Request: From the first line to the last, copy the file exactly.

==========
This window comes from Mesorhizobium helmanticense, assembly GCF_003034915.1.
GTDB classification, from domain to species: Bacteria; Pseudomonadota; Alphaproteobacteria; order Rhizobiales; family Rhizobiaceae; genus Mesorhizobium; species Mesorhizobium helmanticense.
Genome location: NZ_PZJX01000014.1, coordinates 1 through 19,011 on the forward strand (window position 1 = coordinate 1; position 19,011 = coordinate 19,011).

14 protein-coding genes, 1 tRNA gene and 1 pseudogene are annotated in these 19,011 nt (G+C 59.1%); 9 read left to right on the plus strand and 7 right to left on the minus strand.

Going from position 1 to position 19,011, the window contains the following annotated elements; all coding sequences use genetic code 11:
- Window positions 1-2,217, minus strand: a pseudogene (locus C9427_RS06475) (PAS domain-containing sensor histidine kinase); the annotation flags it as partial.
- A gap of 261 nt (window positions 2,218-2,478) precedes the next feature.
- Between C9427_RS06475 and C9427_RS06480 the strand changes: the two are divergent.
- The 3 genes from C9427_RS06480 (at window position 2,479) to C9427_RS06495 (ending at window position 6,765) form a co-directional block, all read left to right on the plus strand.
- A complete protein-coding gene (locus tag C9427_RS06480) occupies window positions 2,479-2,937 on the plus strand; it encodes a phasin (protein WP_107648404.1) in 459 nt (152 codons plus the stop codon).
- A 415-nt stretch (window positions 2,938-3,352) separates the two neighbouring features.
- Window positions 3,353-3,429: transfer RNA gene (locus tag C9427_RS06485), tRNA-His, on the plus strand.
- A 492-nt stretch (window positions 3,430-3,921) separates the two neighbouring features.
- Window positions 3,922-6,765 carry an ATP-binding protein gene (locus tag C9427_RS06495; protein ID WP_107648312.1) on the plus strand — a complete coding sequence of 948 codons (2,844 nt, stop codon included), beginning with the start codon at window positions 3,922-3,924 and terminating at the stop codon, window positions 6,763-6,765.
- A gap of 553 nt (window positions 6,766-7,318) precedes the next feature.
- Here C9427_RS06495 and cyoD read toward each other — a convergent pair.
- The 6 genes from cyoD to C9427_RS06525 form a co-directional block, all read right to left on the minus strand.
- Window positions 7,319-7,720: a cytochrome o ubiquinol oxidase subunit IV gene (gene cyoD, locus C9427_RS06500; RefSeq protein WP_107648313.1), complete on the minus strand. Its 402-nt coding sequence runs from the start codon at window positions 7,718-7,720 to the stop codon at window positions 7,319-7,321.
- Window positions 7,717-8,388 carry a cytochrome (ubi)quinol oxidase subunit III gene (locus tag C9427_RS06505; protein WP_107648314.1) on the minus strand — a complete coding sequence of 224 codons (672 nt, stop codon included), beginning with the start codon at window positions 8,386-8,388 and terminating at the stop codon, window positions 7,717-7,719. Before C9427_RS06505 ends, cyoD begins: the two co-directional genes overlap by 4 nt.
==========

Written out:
This window comes from Mesorhizobium helmanticense, assembly GCF_003034915.1.
GTDB classification, from domain to species: Bacteria; Pseudomonadota; Alphaproteobacteria; order Rhizobiales; family Rhizobiaceae; genus Mesorhizobium; species Mesorhizobium helmanticense.
Genome location: NZ_PZJX01000014.1, coordinates 1 through 19,011 on the forward strand (window position 1 = coordinate 1; position 19,011 = coordinate 19,011).

14 protein-coding genes, 1 tRNA gene and 1 pseudogene are annotated in these 19,011 nt (G+C 59.1%); 9 read left to right on the plus strand and 7 right to left on the minus strand.

Going from position 1 to position 19,011, the window contains the following annotated elements; all coding sequences use genetic code 11:
- Window positions 1-2,217, minus strand: a pseudogene (locus C9427_RS06475) (PAS domain-containing sensor histidine kinase); the annotation flags it as partial.
- A gap of 261 nt (window positions 2,218-2,478) precedes the next feature.
- Between C9427_RS06475 and C9427_RS06480 the strand changes: the two are divergent.
- The 3 genes from C9427_RS06480 (at window position 2,479) to C9427_RS06495 (ending at window position 6,765) form a co-directional block, all read left to right on the plus strand.
- A complete protein-coding gene (locus tag C9427_RS06480) occupies window positions 2,479-2,937 on the plus strand; it encodes a phasin (protein WP_107648404.1) in 459 nt (152 codons plus the stop codon).
- A 415-nt stretch (window positions 2,938-3,352) separates the two neighbouring features.
- Window positions 3,353-3,429: transfer RNA gene (locus tag C9427_RS06485), tRNA-His, on the plus strand.
- A 492-nt stretch (window positions 3,430-3,921) separates the two neighbouring features.
- Window positions 3,922-6,765 carry an ATP-binding protein gene (locus tag C9427_RS06495; protein ID WP_107648312.1) on the plus strand — a complete coding sequence of 948 codons (2,844 nt, stop codon included), beginning with the start codon at window positions 3,922-3,924 and terminating at the stop codon, window positions 6,763-6,765.
- A gap of 553 nt (window positions 6,766-7,318) precedes the next feature.
- Here C9427_RS06495 and cyoD read toward each other — a convergent pair.
- The 6 genes from cyoD to C9427_RS06525 form a co-directional block, all read right to left on the minus strand.
- Window positions 7,319-7,720: a cytochrome o ubiquinol oxidase subunit IV gene (gene cyoD, locus C9427_RS06500; RefSeq protein WP_107648313.1), complete on the minus strand. Its 402-nt coding sequence runs from the start codon at window positions 7,718-7,720 to the stop codon at window positions 7,319-7,321.
- Window positions 7,717-8,388 carry a cytochrome (ubi)quinol oxidase subunit III gene (locus tag C9427_RS06505; protein WP_107648314.1) on the minus strand — a complete coding sequence of 224 codons (672 nt, stop codon included), beginning with the start codon at window positions 8,386-8,388 and terminating at the stop codon, window positions 7,717-7,719. Before C9427_RS06505 ends, cyoD begins: the two co-directional genes overlap by 4 nt.